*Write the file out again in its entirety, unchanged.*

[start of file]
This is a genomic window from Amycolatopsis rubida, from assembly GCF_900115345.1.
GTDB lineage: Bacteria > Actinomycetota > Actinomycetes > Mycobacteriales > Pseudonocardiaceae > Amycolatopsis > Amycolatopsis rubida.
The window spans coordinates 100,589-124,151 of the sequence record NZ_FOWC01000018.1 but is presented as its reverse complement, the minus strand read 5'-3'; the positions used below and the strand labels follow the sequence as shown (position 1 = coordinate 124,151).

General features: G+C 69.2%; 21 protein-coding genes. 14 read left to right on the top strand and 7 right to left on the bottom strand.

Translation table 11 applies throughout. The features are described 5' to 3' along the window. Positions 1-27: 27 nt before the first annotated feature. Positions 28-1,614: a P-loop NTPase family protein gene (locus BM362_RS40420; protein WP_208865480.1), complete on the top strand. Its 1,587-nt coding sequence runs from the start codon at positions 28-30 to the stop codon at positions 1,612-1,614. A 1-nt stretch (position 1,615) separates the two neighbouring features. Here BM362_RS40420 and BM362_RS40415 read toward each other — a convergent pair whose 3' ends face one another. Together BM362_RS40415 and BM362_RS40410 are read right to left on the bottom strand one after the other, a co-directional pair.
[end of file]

This is a genomic window from Amycolatopsis rubida, from assembly GCF_900115345.1.
GTDB lineage: Bacteria > Actinomycetota > Actinomycetes > Mycobacteriales > Pseudonocardiaceae > Amycolatopsis > Amycolatopsis rubida.
The window spans coordinates 100,589-124,151 of the sequence record NZ_FOWC01000018.1 but is presented as its reverse complement, the minus strand read 5'-3'; the positions used below and the strand labels follow the sequence as shown (position 1 = coordinate 124,151).

General features: G+C 69.2%; 21 protein-coding genes. 14 read left to right on the top strand and 7 right to left on the bottom strand.

Translation table 11 applies throughout. The features are described 5' to 3' along the window. Positions 1-27: 27 nt before the first annotated feature. Positions 28-1,614: a P-loop NTPase family protein gene (locus BM362_RS40420; protein WP_208865480.1), complete on the top strand. Its 1,587-nt coding sequence runs from the start codon at positions 28-30 to the stop codon at positions 1,612-1,614. A 1-nt stretch (position 1,615) separates the two neighbouring features. Here BM362_RS40420 and BM362_RS40415 read toward each other — a convergent pair whose 3' ends face one another. Together BM362_RS40415 and BM362_RS40410 are read right to left on the bottom strand one after the other, a co-directional pair.